Taskinpasa Altar Niche In Ethnographic Museum of Ankara – Chapter 3,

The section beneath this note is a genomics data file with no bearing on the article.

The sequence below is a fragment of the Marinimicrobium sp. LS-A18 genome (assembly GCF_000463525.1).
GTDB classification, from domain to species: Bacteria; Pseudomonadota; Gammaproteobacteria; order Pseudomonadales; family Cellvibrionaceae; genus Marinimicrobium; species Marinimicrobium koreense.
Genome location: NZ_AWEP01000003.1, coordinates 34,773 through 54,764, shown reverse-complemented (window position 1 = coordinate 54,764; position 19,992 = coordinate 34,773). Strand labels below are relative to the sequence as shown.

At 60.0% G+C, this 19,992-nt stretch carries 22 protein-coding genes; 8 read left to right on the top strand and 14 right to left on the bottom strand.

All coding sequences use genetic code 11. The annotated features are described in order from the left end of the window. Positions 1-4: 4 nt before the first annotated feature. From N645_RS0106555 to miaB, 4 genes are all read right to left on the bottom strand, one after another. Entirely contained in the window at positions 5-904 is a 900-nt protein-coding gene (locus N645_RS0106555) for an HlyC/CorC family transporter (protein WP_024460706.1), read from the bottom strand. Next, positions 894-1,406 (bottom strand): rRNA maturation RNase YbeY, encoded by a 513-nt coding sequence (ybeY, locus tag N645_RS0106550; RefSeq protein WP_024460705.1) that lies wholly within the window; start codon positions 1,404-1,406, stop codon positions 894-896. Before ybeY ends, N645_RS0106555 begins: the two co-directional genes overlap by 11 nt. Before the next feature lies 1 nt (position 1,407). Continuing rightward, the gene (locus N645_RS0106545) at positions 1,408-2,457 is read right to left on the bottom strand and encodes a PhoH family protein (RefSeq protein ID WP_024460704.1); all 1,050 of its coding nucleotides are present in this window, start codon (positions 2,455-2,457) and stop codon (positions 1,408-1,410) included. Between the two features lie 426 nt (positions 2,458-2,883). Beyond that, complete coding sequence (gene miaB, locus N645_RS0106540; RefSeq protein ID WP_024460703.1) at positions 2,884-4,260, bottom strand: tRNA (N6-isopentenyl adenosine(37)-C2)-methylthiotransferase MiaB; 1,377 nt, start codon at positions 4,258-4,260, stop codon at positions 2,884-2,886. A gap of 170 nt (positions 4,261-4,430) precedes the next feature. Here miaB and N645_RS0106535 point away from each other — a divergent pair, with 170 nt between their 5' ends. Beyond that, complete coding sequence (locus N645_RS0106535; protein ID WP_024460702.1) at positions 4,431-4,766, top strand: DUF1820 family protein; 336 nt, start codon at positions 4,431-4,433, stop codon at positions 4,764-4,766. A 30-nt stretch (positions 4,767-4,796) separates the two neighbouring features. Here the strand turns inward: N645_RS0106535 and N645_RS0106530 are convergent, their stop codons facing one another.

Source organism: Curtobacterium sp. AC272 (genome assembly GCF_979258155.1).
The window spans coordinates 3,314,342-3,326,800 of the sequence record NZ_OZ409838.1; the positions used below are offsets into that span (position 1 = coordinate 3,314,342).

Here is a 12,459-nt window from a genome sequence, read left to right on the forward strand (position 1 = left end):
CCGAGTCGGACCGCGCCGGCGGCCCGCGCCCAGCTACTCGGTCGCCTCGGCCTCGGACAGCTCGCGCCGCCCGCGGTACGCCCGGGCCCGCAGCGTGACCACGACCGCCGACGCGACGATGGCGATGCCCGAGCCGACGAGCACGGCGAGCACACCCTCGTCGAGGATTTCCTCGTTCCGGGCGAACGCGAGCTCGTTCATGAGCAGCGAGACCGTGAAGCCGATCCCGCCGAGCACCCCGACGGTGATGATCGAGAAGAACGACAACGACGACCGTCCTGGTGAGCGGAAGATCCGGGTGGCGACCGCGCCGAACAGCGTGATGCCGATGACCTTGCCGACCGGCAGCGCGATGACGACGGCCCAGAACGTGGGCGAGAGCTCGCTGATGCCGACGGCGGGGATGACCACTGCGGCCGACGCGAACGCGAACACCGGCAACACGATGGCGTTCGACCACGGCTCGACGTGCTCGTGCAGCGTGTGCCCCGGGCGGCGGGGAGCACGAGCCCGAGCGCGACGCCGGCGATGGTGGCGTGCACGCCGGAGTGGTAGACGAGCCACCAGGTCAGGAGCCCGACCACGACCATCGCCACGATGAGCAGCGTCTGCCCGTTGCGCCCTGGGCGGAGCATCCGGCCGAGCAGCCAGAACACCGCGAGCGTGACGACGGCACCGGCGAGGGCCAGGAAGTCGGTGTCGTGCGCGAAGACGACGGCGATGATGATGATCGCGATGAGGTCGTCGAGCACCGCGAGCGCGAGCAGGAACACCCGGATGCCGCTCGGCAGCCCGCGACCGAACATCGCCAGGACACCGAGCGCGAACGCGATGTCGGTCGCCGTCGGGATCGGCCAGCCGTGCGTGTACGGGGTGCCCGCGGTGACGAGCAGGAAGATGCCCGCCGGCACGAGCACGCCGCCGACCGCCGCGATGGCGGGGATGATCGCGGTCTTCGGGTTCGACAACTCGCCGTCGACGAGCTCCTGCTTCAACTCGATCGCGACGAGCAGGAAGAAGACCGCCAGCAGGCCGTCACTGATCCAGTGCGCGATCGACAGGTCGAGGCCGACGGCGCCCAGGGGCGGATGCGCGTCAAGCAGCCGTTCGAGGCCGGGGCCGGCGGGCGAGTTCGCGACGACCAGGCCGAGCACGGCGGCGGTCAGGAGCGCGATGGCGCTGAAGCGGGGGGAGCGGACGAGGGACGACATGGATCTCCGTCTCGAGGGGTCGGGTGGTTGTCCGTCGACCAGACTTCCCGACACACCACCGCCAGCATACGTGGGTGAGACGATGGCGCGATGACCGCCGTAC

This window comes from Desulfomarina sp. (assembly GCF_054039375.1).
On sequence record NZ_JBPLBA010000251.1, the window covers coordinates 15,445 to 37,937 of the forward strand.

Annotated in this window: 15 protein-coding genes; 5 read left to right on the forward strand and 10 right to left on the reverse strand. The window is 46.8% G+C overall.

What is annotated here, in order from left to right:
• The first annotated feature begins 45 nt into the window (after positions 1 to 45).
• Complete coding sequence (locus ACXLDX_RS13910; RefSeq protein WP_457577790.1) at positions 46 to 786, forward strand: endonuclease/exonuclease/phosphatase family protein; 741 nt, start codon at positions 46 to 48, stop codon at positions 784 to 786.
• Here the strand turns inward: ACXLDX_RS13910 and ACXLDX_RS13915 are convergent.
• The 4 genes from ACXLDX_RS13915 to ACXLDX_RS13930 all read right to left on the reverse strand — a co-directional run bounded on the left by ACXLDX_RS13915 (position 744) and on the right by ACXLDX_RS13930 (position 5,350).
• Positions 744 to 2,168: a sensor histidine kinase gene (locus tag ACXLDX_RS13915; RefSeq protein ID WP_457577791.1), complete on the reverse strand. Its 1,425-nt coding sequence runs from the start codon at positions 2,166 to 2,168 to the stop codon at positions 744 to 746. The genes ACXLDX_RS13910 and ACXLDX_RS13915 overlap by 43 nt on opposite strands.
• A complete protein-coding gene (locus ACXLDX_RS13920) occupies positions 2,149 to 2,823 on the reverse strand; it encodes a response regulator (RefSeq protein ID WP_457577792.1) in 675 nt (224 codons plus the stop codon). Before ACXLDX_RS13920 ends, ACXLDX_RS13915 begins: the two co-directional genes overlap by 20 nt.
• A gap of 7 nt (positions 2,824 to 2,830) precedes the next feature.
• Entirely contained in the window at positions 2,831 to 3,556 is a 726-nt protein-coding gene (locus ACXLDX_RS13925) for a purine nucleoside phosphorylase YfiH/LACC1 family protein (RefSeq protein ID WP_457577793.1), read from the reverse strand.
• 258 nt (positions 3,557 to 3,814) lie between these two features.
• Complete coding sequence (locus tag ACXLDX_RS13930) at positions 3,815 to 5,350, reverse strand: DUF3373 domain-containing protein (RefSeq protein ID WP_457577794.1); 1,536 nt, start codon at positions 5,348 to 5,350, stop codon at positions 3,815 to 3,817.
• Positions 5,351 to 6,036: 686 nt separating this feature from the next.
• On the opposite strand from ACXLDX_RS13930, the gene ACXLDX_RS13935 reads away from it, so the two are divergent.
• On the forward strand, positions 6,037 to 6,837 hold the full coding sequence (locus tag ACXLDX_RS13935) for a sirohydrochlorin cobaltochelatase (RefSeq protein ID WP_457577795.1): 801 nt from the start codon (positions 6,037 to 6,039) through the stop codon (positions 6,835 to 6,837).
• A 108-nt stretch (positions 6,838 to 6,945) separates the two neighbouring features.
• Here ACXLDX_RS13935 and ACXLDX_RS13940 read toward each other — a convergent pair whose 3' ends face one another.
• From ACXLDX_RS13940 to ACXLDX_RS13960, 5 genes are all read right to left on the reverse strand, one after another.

This unknown artist made his altar niche of wood, although at this period and in the previous Anatolian Seljuk period they were usually made of tiles, stone or stucco. The magnificent altar niche in the Sahip-Ata Mosque in Konya which was built in the Seljuk period is made of tiles, as is that in the Seljuk Beyhekim Mescid. It is most regrettable that this altar niche was removed and taken to the Berlin Museum in 1907. Now it is the centerpiece in an exhibition room of its own in the Pergamon Museum in East Berlin. And the tiled niche from the Ibrahim Bey Imaret in Karaman is now in the Istanbul Tiled Pavillion Museum. A carved wooden niche is something never seen in Anatolia. The only other wooden niches known are that in the Iskodar Mosque which was built in Turkistan in the twelfth century, and three dating from the Fatimiler period which is exhibited in Cairo Museum. There are no other known examples. So the Taskinpasa altar niche is one of five in the world. Such a unique and valuable work of art could not be left in a village mosque. There was always a possibility of it being damaged by fire or stolen. So along with the pulpit, it was taken first to Kayseri Museum, and then in 1940 to An-kara Ethnographic Museum where it would be more secure. In 1965 it was placed in its present position. The most splendid works from mosques are the altar niches and pulpits. Artists would pour all their skill into these works, competing for one with another. The Taskinpasa Altar Niche is the foremost of the works produced in this art contest. If you want to see examples of Turkish wood craftsmanship then go to the Ethnographic Museum, and see the Taskinpasa Altar Niche.